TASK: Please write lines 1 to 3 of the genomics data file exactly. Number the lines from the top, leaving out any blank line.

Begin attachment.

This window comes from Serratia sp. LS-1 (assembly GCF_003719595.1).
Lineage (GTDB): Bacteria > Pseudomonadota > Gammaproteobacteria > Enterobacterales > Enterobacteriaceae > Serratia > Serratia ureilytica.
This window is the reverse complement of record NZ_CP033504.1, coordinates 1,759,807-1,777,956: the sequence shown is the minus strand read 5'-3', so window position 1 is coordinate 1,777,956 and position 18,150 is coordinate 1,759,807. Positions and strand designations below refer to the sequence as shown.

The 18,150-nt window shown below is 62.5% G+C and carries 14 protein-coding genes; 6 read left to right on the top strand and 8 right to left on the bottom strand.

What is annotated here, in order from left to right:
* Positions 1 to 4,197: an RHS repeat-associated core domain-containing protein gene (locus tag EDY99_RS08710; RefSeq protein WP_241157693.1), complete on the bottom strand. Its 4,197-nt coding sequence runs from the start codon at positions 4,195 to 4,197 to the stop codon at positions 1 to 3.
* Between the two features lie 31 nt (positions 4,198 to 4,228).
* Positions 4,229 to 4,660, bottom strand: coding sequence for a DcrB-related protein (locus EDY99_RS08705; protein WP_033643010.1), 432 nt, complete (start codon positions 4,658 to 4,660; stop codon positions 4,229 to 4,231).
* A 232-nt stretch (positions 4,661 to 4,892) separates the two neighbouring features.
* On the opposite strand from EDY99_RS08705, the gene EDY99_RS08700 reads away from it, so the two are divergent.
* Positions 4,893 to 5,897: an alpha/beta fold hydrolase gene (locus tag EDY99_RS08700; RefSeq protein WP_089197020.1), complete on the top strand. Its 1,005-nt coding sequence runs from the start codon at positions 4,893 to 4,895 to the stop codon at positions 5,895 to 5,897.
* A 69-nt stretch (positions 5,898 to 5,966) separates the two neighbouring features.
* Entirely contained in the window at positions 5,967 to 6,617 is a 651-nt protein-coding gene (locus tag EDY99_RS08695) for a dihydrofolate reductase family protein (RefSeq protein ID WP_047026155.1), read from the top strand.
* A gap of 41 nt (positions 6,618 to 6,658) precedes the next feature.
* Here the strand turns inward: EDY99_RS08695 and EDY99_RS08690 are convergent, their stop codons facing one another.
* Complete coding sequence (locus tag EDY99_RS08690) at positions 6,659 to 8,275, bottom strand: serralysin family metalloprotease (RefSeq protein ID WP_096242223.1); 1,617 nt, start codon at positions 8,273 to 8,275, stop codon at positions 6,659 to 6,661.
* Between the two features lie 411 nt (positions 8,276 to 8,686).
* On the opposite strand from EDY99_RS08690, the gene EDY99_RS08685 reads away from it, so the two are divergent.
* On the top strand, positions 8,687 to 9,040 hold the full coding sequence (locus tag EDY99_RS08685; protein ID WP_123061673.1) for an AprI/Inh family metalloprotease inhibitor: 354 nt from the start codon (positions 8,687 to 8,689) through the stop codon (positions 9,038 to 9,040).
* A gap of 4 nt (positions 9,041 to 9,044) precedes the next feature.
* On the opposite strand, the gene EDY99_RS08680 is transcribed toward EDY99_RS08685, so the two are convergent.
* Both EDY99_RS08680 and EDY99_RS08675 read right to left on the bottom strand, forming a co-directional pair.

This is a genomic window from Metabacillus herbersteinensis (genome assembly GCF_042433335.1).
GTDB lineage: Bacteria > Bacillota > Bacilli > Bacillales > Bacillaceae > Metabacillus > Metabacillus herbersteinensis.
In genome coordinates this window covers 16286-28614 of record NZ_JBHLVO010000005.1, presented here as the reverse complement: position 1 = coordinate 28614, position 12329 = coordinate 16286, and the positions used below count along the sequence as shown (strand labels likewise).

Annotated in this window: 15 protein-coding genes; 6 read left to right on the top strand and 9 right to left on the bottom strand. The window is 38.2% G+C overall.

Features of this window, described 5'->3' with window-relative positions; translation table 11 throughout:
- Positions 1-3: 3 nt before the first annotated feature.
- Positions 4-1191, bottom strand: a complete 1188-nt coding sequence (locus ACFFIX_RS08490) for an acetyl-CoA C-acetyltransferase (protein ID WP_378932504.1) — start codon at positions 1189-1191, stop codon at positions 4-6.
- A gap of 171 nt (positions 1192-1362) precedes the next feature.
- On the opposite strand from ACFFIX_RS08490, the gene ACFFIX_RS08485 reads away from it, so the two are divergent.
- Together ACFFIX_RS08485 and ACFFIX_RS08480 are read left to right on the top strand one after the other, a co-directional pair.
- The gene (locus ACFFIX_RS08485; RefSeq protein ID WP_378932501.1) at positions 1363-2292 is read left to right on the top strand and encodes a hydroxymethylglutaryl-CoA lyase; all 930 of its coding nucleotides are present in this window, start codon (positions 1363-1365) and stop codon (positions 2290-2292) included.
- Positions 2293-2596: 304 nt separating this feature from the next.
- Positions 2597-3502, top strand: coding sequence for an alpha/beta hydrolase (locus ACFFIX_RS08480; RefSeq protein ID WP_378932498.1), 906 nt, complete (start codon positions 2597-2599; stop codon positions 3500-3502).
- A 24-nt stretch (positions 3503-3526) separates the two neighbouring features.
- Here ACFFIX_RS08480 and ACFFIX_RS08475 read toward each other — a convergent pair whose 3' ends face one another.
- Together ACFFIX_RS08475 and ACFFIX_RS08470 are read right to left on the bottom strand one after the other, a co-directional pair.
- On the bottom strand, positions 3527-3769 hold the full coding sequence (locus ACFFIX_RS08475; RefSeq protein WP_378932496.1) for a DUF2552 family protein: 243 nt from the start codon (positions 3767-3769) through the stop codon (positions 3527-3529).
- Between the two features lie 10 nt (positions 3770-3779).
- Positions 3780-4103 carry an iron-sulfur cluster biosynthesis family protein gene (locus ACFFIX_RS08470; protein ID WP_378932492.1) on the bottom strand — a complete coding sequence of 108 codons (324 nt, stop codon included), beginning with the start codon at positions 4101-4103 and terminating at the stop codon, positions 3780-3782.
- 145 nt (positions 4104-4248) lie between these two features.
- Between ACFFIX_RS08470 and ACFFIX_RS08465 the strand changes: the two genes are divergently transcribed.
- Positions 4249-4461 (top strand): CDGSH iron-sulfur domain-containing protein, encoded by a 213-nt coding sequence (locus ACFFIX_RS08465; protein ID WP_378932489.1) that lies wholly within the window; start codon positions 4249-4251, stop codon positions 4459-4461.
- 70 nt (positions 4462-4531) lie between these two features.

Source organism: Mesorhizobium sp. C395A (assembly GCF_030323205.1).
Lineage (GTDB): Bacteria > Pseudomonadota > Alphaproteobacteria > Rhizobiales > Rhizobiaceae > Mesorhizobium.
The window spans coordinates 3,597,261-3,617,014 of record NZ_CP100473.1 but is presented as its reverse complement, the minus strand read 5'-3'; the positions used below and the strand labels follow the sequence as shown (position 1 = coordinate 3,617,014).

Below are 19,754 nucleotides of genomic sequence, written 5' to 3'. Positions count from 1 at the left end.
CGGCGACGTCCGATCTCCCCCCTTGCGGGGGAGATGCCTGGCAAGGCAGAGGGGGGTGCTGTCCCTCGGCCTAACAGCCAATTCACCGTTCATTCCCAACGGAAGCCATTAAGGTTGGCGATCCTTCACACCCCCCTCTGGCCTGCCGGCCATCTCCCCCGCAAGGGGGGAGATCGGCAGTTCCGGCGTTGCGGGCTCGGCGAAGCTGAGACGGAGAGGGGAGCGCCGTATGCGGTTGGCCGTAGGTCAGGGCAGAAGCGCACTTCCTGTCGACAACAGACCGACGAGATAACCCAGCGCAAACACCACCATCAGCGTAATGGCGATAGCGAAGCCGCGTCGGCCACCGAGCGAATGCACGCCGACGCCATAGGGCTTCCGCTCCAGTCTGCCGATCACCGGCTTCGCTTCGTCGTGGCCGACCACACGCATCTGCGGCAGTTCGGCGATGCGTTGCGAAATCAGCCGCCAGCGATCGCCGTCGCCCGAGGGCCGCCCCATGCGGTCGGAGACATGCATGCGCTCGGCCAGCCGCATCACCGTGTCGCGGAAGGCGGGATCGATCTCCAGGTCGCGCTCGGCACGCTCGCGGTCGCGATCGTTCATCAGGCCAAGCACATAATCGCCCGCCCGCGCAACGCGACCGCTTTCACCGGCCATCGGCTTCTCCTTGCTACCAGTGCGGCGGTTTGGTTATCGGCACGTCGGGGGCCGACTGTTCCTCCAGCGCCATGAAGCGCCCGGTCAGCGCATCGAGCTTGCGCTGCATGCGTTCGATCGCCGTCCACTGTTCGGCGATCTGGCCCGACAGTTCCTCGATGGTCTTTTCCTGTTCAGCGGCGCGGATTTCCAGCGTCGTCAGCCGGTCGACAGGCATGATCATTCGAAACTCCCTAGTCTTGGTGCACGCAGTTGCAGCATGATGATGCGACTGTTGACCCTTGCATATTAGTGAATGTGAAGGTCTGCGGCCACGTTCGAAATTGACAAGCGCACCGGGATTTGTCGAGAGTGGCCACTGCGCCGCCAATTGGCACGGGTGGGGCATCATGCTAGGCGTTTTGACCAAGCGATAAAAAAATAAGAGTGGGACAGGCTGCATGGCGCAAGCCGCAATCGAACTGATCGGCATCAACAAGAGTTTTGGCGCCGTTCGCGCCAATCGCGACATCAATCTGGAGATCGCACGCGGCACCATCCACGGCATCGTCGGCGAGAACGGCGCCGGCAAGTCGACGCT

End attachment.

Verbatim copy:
This window comes from Serratia sp. LS-1 (assembly GCF_003719595.1).
Lineage (GTDB): Bacteria > Pseudomonadota > Gammaproteobacteria > Enterobacterales > Enterobacteriaceae > Serratia > Serratia ureilytica.
This window is the reverse complement of record NZ_CP033504.1, coordinates 1,759,807-1,777,956: the sequence shown is the minus strand read 5'-3', so window position 1 is coordinate 1,777,956 and position 18,150 is coordinate 1,759,807. Positions and strand designations below refer to the sequence as shown.